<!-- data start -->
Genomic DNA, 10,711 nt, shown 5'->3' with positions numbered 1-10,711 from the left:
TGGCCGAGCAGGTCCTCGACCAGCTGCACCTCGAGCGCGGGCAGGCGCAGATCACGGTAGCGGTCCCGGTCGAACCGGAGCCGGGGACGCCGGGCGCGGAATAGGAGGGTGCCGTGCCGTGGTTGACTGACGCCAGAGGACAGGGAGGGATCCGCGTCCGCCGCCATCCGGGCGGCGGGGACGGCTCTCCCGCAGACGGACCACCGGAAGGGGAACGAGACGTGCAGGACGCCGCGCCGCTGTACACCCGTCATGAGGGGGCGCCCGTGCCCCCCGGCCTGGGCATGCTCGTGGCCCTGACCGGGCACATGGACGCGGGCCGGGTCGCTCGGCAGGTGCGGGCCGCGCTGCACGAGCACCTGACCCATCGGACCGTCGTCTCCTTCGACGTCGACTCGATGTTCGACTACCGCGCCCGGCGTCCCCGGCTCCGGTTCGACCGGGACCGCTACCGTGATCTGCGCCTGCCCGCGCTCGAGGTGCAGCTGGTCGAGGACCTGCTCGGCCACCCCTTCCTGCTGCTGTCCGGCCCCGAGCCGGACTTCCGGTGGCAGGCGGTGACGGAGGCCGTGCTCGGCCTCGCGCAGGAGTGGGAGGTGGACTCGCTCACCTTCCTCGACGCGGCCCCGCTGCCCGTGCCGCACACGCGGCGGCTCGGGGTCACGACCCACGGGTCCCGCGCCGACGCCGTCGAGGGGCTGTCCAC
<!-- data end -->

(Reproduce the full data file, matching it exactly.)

Genomic DNA, 10,711 nt, shown 5'->3' with positions numbered 1-10,711 from the left:
TGGCCGAGCAGGTCCTCGACCAGCTGCACCTCGAGCGCGGGCAGGCGCAGATCACGGTAGCGGTCCCGGTCGAACCGGAGCCGGGGACGCCGGGCGCGGAATAGGAGGGTGCCGTGCCGTGGTTGACTGACGCCAGAGGACAGGGAGGGATCCGCGTCCGCCGCCATCCGGGCGGCGGGGACGGCTCTCCCGCAGACGGACCACCGGAAGGGGAACGAGACGTGCAGGACGCCGCGCCGCTGTACACCCGTCATGAGGGGGCGCCCGTGCCCCCCGGCCTGGGCATGCTCGTGGCCCTGACCGGGCACATGGACGCGGGCCGGGTCGCTCGGCAGGTGCGGGCCGCGCTGCACGAGCACCTGACCCATCGGACCGTCGTCTCCTTCGACGTCGACTCGATGTTCGACTACCGCGCCCGGCGTCCCCGGCTCCGGTTCGACCGGGACCGCTACCGTGATCTGCGCCTGCCCGCGCTCGAGGTGCAGCTGGTCGAGGACCTGCTCGGCCACCCCTTCCTGCTGCTGTCCGGCCCCGAGCCGGACTTCCGGTGGCAGGCGGTGACGGAGGCCGTGCTCGGCCTCGCGCAGGAGTGGGAGGTGGACTCGCTCACCTTCCTCGACGCGGCCCCGCTGCCCGTGCCGCACACGCGGCGGCTCGGGGTCACGACCCACGGGTCCCGCGCCGACGCCGTCGAGGGGCTGTCCAC